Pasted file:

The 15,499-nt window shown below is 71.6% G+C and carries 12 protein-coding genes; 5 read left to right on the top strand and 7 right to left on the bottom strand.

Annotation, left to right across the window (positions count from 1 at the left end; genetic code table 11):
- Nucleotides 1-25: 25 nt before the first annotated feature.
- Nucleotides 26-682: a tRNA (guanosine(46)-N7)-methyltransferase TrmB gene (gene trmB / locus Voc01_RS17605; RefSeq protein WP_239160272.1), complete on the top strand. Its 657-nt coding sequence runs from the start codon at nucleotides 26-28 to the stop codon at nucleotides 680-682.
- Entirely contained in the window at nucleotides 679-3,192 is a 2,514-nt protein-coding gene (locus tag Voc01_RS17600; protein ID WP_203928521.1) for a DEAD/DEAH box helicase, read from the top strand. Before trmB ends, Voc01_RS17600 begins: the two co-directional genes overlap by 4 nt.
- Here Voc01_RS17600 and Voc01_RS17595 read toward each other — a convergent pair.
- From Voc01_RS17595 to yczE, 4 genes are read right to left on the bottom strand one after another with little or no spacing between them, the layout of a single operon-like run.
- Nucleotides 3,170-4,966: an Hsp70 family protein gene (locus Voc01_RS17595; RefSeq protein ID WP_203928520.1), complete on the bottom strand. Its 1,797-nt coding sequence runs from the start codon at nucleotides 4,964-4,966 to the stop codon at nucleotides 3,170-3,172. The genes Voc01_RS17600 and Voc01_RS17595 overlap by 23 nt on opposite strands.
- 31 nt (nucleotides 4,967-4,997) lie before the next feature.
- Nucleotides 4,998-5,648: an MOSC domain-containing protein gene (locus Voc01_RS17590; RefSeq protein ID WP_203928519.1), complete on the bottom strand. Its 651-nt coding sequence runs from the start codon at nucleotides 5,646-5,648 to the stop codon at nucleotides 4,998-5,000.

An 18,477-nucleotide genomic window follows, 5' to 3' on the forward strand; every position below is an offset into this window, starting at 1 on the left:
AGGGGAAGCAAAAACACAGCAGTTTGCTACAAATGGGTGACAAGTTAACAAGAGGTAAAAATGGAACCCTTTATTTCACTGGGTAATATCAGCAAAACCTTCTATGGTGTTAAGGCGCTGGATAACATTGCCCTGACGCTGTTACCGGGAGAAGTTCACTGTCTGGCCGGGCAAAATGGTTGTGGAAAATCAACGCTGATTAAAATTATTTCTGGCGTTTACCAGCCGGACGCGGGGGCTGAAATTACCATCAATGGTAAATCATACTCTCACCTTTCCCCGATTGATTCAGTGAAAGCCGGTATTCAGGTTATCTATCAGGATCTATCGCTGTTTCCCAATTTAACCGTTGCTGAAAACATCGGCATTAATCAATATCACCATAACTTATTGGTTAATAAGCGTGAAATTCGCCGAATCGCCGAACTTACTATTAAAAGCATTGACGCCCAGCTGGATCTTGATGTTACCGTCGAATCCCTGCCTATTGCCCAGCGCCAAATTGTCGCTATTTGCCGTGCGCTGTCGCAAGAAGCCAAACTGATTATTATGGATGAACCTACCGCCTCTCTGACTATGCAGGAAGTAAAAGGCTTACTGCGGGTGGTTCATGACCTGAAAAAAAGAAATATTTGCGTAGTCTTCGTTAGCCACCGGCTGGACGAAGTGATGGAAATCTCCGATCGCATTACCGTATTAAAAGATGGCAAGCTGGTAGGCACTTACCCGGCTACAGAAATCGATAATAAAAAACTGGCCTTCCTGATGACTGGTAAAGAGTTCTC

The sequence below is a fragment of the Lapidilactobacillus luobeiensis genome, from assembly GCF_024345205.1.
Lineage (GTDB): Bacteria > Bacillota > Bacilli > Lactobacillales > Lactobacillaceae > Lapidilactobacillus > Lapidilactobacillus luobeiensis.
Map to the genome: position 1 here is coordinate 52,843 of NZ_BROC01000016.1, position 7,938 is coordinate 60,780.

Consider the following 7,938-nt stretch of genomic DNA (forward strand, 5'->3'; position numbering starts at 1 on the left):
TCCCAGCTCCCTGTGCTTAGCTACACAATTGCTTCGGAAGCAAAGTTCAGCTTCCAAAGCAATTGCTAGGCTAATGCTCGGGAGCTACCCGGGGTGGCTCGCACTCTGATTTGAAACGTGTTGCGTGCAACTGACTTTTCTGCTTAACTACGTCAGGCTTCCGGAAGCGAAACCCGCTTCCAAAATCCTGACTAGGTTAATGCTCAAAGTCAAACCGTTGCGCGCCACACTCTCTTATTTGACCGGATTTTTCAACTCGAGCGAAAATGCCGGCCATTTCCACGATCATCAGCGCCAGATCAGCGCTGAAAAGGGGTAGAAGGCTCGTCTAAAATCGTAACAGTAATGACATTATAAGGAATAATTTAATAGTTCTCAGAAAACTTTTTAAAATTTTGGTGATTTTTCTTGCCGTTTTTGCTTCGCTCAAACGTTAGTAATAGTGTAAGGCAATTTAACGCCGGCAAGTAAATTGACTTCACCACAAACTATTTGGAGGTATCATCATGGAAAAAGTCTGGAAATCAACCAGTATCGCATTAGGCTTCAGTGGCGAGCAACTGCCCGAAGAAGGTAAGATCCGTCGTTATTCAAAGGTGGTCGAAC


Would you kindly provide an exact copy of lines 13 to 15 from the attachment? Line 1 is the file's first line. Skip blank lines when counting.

The sequence below is a fragment of the Lapidilactobacillus luobeiensis genome, from assembly GCF_024345205.1.
Lineage (GTDB): Bacteria > Bacillota > Bacilli > Lactobacillales > Lactobacillaceae > Lapidilactobacillus > Lapidilactobacillus luobeiensis.
Map to the genome: position 1 here is coordinate 52,843 of NZ_BROC01000016.1, position 7,938 is coordinate 60,780.